As for Galeano’s book, I think you’d really enjoy it. The social context really helps to put each tournament in perspective, and Gealeno doesn’t shy away from commenting on some of the sociopolitical aspects of the game. In addition to the comments on commercialisation, he also touches on racism in the sport – a point that Grant brings out in his review.

      Reply
  6. Richard

    I’d been thinking of reading this for Spanish and Portuguese Lit Month this year, Jacqui, and in the end decided to save it for some other time. So glad to see your write-up of it here, though, and to find out that you enjoyed it so. I believe one football-loving writer I like–probably either Juan Villoro or Manuel Vázquez Montalbán–calls Galeano’s book one of the best ever on the subject of football, so I look forward to reading it eventually to judge for myself. Cheers!

    Reply
    1. JacquiWine Post author

      I really loved it, Richard, and I hope you enjoy it too whenever you decide to dive in. It brought back so many memories for me, particularly those associated with the tournaments in the 1970s, the ones that coincided with my childhood. The writing is beautiful, almost poetic at times. I’m not surprised to hear that it’s considered to be one of the best books on the sport – it surely must be the most artistic!

      Reply
  7. kaggsysbookishramblings

    I have to confess that the last time I was interested in football was when I was about 10! And like others I do get very cross about the amount of money spent on it. Nevertheless, it does sound like a very well written book!

    Reply
    1. JacquiWine Post author

      Ha – I doubt it’s for you then, Karen! I’m sure other books go into the economics of the sport in much more detail than is evident here – nevertheless, it was interesting to see the Galeano’s perspective on the overarching strategy. He was clearly no fan of the philosophy of FIFA under Havelange’s leadership.

      Reply
  8. 1streading

    I’m so glad you enjoyed this. I would recommend reading Galeano’s non-football books as well – I’ve loved both Mirrors and Children of the Days which similarly give a non-Anglocentric view of the world.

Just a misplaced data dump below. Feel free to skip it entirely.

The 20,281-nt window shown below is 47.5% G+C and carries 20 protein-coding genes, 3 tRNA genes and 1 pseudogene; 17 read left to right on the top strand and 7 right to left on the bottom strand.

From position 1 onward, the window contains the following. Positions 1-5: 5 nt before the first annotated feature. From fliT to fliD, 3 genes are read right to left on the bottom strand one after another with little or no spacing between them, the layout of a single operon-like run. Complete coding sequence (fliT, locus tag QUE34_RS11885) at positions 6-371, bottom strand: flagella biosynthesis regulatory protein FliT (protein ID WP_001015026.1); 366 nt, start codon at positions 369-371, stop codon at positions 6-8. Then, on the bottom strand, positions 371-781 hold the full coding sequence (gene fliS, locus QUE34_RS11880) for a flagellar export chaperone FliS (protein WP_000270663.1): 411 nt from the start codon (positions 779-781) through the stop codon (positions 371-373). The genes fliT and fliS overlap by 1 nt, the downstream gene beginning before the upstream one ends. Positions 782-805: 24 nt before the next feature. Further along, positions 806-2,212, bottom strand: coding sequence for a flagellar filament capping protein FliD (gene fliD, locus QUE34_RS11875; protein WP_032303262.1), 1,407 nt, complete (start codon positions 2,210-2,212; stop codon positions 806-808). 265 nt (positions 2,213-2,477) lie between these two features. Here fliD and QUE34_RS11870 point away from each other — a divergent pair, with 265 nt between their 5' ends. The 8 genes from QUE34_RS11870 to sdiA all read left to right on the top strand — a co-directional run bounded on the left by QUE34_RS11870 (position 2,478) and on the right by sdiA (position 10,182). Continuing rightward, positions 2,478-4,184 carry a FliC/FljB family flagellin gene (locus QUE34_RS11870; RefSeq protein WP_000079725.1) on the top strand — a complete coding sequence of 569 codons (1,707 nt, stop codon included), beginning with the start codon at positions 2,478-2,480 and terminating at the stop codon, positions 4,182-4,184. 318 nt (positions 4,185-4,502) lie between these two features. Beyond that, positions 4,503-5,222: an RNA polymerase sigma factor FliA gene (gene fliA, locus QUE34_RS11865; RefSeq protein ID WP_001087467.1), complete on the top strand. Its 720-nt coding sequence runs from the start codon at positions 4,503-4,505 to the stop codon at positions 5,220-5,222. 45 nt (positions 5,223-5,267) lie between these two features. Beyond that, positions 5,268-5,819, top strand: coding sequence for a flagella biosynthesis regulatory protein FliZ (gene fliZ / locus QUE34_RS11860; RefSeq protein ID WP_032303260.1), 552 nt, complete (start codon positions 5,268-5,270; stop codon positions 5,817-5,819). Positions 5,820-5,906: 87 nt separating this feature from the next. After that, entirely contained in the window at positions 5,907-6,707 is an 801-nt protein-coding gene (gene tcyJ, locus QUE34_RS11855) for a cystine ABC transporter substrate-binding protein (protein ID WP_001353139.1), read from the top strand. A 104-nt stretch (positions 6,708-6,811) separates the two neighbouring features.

I, too, enjoyed the World Cup – though I would have preferred Croatia to win with its Scotland-sized population! I have a memory of David Narey scoring a wonder goal against Brazil in 1982. I was ecstatic, my dad was more wary suggesting it would only encourage Brazil to step up a gear. They did and won 4-1. I’ve learned to be more pessimistic since!

    Reply
    1. JacquiWine Post author

      Ha! I just googled that David Narey goal – what a fantastic strike! I had totally forgotten about that match until you mentioned it, but I do vaguely recall it now (I certainly remember the scoreline!). It’s a book that revives so many memories from various World Cup tournaments over the years. Happy days (or not, as the case may be).

      I would definitely be open to reading more by Galeano (well, that’s if I ever allow myself to buy books again – Sun and Shadow was one of only 2 or 3 purchases I’ve made since the beginning of this year). His prose style is so fluent and elegant, I can imagine it being a joy to read irrespective of the subject.

      Anyway, thanks so much for writing about this book – I am so glad I picked up a copy after reading your review!

      Reply
  9. Sarah

    This is definitely going on my list as I’m feeling bereft now the footy is over. This should keep me going until the premier league kicks off again in a few weeks!

    Reply
    1. JacquiWine Post author

      Hooray! It would certainly fill that gap, for sure. Plus, it’s an ideal book for dipping into every now and again, so you could make it last all season. :)

      Reply
  10. madamebibilophile

    I never thought I’d be interested in a book about football! You’ve worked a miracle Jacqui :-) A lot of it will be lost on me but it does sound beautifully written and really interesting. I’m going for a lie down – I don’t know who I am any more….

    Reply
    1. JacquiWine Post author

      Ha! Oddly enough, while I don’t have any real interest in the Premiership, I do love the World Cup. It’s almost certainly a throwback to the days when my dad was alive and we watched some of the big games as a family. So, in the normal scheme of things, I don’t tend to pay much attention to what’s going on in the footballing world – just every couple of years once the big international tournaments get underway. :)

      Reply